Analysis shows benefits of endovascular therapy for severe stroke
A pooled analysis of two recent clinical trials involving the use of devices to treat stroke-causing blood clots indicates that patients with the most severe strokes stand to benefit the most, new research presented by a University of Cincinnati (UC) neurologist indicates.
The research was presented Thursday, Feb. 12, at the American Heart Association/American Stroke Association (AHA/ASA) International Stroke Conference 2015 in Nashville, Tennessee. Joseph Broderick, MD, a professor in the UC Department of Neurology and Rehabilitation Medicine and director of the UC Neuroscience Institute, a partnership of the UC College of Medicine and UC Health, made the presentation.
"Our pooled data, as well as other reported trials, call for thoughtful consideration of current triage for patients who present with severe stroke and who are candidates for endovascular therapy within a given region of the brain," says Broderick.
Broderick and colleagues from UC and the Netherlands looked at two trials of devices or medication within the brain arteries used to treat ischemic stroke-causing blood clots (known as endovascular or intra-arterial therapy):
- The International management of Stroke (IMS) III Trial, begun in 2006 and funded by the National Institute of Neurological Disorders and Stroke (NINDS), part of the National Institutes of Health (NIH). UC was the coordinating center for the trial, with Broderick as principal investigator and Thomas Tomsick, MD, professor of radiology and director of neuroradiology at UC, as principal neuro-interventionist.
- The Multicenter Randomized Clinical Trial of Endovascular Treatment for Acute Ischemic Stroke in the Netherlands (MR CLEAN), led by Diederik Dippel, MD, PhD, senior consultant in the neurology department at the Erasmus Medical Center in Rotterdam, the Netherlands.
In May 2012, NINDS announced that it was stopping the IMS III trial because an interim analysis indicated that the combination approach of the standard FDA-approved intravenous (IV) treatment of tissue plasminogen activator (tPA) alone and endovascular therapy using either tPA delivered directly into the artery at the site of the clot or an FDA-approved device to remove the clot was unlikely to demonstrate the desired minimum 10 percent benefit even if the study completed the projected full enrollment of 900 patients. (It had enrolled 656 adult patients at 58 centers in North America, Europe and Australia by the time it was stopped.) However, subgroup analyses of the trial suggested benefit for certain subgroups, including those with severe stroke at baseline.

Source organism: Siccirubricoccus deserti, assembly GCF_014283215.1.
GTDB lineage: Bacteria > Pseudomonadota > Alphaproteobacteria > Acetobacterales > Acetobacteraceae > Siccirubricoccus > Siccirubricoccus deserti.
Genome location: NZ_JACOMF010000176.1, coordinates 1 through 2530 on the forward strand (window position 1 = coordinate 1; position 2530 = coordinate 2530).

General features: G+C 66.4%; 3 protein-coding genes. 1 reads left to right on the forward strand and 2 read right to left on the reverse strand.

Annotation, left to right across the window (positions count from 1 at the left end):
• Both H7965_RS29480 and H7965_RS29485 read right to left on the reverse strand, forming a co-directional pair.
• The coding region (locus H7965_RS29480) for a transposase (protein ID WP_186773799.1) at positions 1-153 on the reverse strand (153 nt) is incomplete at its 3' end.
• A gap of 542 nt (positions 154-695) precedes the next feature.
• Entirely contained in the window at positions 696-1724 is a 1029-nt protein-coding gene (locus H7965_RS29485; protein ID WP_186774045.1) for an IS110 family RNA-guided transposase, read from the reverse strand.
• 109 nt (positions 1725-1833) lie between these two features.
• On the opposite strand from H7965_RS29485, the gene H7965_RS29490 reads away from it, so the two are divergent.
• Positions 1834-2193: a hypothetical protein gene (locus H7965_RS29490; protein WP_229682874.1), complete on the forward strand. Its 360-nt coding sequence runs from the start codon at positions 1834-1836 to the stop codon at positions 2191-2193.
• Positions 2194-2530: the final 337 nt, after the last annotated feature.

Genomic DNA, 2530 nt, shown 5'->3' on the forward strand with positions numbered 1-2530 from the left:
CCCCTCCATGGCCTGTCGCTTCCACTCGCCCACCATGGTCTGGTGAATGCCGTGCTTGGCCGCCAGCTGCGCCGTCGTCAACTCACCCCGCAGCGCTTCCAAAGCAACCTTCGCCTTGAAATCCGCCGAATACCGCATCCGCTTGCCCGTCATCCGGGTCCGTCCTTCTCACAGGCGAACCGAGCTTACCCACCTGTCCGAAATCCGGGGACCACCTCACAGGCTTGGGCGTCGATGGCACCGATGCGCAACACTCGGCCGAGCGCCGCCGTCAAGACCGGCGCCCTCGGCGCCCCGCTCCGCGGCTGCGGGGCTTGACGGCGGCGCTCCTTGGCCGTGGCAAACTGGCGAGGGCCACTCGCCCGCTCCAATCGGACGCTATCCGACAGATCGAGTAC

MR CLEAN results presented in October 2014 at the 9th World Stroke Congress in Istanbul, Turkey, showed that patients with clot-caused strokes benefit when they receive treatment with devices that mechanically remove blood clots from within the blocked artery after standard treatment, including treatment with IV tPA.
Broderick says the pooled analysis, planned prior to the unblinding of the MR CLEAN Trial results and begun after publication of the MR CLEAN study in December, showed that for patients with severe stroke (equal to or higher than 20 on the NIH Stroke Scale), endovascular therapy after IV tPA improved functional outcome at 90 days in about one in four patients as compared with IV tPA alone (about one in 10), with no increase in mortality.
In the IMS subgroup with an NIH Stroke Scale score equal or higher than 20, IV tPA alone was associated with improvement in about one-third of patients during the first 40 minutes after being administered.
"For patients with severe stroke with a major arterial occlusion, endovascular therapy after IV tPA improves outcome and should be considered a new standard of care," Broderick says. "Our pooled data, as well as other reported trials at the International Stroke Conference this week, call for thoughtful consideration of current triage for patients who present with severe stroke and who are candidates for endovascular therapy within a given region."